View Full Version : Old Wooden Traditional Finnish Boat
Alright guys and gals. I have never undertaken such a huge project as I am about to do. I have a friend here who gave me this 8 meter (27 foot) old wooden boat, which hasn't seen the sea in over five years. As you can see by the pics, it isn't even close to being dropped in the water. Where to start... I am putting it in dry storage where I will begin the clean up process and sanding to get down to the bare wood and then I can see what exactly I am dealing with, but for starts, it has a leaking problem, no big holes but most definitely NOT water tight. I have been told, "the easiest thing to do is fiberglass the bottom to the water line" but I am not so sure that IS the best idea. I have just joined this forum and am hoping some of you will help me as I walk (slowly) through the process of getting her back into the water. Thanks.
the pics are on my flikr.com page, please just follow the link:
ps- ignore the old fence
08-29-2010, 11:44 AM
She does not need fibreglass. Clean her up, making sure that there is no crud between the plank lands. Try to keep her damp, so that the wood will stabilise at a more normal humidity, she should then take up some. Please post more close up photo's so that we can see what you are dealing with. We can then offer more focused advice.
Use this facility to copy photo's from your web site http://forum.woodenboat.com/images/editor/insertimage.png by pasting the url into the window that opens when you click on the image. Or just type http://www.flickr.com/photos/43949208@N05/4938166132/[/i#g], the last square bracket should be , to have the ones that you want show here.
08-29-2010, 02:19 PM
Thanks wizbang 13, I am going to have another look tomorrow, I'll get some more pics closer up. I really am out of my element, I have done carpentry for some time but never on anything that floated so I am hoping some of you will aid me through this long process. Thanks in advance.
08-29-2010, 04:15 PM
I am no expert, or fan of,clinker boats. I would dry her out and epoxify her, as i have done to all my boats.
08-29-2010, 05:05 PM
Disclaimer: The following is just my two cents which may be two cents more than it's actual value.
That is a pretty sweet hull. You are in for some work. Hang in there and you will have a gem. Search out some books on lapstrake boat-building so you have a better idea of what that kind of construction is all about.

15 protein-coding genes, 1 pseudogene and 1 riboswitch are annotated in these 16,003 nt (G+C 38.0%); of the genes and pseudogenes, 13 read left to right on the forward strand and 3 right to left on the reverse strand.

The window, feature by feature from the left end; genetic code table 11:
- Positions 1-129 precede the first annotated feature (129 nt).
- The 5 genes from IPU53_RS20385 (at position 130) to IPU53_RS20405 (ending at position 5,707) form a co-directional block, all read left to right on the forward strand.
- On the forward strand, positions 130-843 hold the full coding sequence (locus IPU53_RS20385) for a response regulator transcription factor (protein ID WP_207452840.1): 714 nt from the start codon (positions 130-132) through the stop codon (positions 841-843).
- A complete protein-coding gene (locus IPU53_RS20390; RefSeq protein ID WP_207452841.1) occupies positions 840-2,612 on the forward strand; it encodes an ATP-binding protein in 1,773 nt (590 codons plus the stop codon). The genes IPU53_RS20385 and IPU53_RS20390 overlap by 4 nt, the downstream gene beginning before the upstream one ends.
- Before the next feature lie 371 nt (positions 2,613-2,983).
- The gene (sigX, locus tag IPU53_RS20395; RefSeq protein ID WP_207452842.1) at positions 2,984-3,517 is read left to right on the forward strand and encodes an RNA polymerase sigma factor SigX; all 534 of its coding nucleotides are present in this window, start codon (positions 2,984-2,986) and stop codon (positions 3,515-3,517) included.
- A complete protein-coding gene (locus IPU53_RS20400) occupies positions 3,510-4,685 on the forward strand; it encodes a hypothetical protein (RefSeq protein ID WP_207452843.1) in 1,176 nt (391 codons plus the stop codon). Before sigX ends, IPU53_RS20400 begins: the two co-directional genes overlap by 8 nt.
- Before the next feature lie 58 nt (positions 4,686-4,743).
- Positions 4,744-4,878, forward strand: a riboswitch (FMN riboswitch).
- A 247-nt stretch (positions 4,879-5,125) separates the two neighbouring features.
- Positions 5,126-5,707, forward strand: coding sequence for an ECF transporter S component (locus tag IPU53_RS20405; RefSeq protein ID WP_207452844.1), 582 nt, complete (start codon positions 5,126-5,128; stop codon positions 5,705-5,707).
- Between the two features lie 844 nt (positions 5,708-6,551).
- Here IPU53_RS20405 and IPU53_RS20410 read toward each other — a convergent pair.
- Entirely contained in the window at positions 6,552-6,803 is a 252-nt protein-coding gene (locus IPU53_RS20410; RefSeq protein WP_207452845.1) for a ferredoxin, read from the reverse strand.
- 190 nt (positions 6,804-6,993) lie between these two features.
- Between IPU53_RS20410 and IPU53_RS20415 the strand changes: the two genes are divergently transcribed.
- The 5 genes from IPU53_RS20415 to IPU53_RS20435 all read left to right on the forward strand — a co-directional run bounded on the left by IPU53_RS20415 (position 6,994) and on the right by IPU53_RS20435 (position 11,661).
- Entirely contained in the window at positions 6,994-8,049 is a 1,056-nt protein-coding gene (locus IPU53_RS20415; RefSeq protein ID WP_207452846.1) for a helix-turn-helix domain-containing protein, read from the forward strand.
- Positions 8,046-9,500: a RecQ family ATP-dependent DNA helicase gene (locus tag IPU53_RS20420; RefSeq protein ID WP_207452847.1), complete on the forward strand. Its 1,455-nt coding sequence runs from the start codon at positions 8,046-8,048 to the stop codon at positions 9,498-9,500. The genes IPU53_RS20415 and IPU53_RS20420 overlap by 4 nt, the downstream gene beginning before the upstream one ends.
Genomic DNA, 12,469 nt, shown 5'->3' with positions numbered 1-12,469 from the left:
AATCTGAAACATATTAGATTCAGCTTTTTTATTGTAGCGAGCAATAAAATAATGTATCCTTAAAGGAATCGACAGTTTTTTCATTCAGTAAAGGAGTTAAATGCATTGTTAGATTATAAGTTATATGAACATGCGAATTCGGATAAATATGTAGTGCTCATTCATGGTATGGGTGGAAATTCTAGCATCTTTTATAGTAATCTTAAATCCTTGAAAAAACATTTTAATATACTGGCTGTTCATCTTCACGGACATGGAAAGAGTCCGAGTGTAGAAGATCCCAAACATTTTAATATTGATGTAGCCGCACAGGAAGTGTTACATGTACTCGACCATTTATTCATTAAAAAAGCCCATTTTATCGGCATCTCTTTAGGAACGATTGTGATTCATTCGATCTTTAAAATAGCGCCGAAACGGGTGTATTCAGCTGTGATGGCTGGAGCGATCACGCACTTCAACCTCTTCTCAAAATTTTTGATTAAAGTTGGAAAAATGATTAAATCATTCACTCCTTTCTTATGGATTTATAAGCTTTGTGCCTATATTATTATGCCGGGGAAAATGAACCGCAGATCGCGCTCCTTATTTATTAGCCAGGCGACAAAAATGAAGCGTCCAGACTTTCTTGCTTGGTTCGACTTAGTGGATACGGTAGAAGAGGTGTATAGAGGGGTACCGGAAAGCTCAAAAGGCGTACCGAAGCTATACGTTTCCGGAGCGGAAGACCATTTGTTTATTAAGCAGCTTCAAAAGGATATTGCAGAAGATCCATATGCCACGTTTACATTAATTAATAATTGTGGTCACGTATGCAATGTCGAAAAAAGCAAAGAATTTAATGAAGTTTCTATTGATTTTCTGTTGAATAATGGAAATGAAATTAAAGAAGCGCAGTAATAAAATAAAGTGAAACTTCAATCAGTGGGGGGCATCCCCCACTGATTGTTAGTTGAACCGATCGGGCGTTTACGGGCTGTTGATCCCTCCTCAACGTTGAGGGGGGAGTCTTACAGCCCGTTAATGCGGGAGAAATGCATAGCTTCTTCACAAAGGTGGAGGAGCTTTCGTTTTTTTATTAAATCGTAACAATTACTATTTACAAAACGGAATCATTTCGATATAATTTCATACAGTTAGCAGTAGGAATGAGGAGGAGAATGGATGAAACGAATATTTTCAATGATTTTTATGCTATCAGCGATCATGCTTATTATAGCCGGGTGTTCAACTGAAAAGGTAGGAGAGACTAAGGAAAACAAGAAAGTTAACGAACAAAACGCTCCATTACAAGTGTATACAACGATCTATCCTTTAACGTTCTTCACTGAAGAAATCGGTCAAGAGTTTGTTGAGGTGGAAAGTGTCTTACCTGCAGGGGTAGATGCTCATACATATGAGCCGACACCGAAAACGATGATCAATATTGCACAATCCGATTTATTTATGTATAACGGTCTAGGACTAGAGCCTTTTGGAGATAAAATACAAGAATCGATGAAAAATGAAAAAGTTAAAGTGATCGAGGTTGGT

Clinker Boatbuilding (http://www.amazon.com/Clinker-Boatbuilding-John-Leather/dp/0713636432/ref=sr_1_1?s=books&ie=UTF8&qid=1283115384&sr=1-1) by John Leather
Clenched Lap or Clinker (http://www.amazon.com/Clenched-Lap-Clinker-Eric-McKee/dp/B000VQ6YXK/ref=sr_1_2?s=books&ie=UTF8&qid=1283115384&sr=1-2) by Eric McKee
Lapstrake Boat Building (v. 1) (http://www.amazon.com/Lapstrake-Boat-Building-v-1/dp/0877420955/ref=sr_1_9?s=books&ie=UTF8&qid=1283115557&sr=1-9) by Walter J. Simmons
It was probably built without caulking in the seams. What kind of fastenings are present? Rivets, roves, clenched nails, copper bronze, iron, chewing gum? It will be tempting to just start stuffing material in the gaps left as she dried out. Concentrate on cleaning out the seams without removing wood. Replace rot and corroded fastenings. In general it may be better to just rehab traditional construction than to interfere with the builder's original work. Then launch and see if you've done any good.
Other more experienced folks on this forum may have suggestions for useful flexible goo products that can keep the water out while being compatible with lapstrake planking. Best of luck. We are all pulling for you.
alright, found the books and ordered the books.
I am getting it covered tomorrow in a good work place. The Winters are pretty harsh here in South Finland but I want to do at least some work before it becomes to cold. Firstly I am going to clean it from bow to aft. There are some moss and what not, is there a specific cleaner or should I just scrape and clean with normal wood cleaning products?
08-30-2010, 01:20 AM
Can't really say anything for sure about the condition of the boat, but it looks like it is in pretty good shape to me. Unless there are big problems with rot in important spots, it looks like a fairly normal cleanup to me. Scrape it down, checking for soft spots. I prefer using heat and a good scraper for that job. Before I bought a heat gun, I used a regular ski 'burner' (you know... like you use to get old wax off your wooden skis) and a good scraper (Sandvik with carbon blades). Some people go for chemicals. That choice is up to you.
By the time you have it scraped down, you will know a lot more about your boat. Then check in for more advice...
thanks, will get back in a week or so
08-30-2010, 03:54 AM
Of the pics, I cannot see anything special to worry about. She leaks, of course, being that dry and long out off water. - Is the boat from West Finland, btw?
Some of the planks might have cracks, being a clinker built boat, don't try to fill them now. Just clean off the paint and varnish and try to look for rot.
If she has run aground once upon time, there might be something in the stem or keel. If she has been long on shore, most of the boat on dry land, stern in water, there might be something in the lower part of transom, keel and lowermost plank ends in the aft.
Pielisen rannoilta ;)
P.S. Sorry, I forgot she's a double ender, no transom. Intended for inboard engine. Looks fine!
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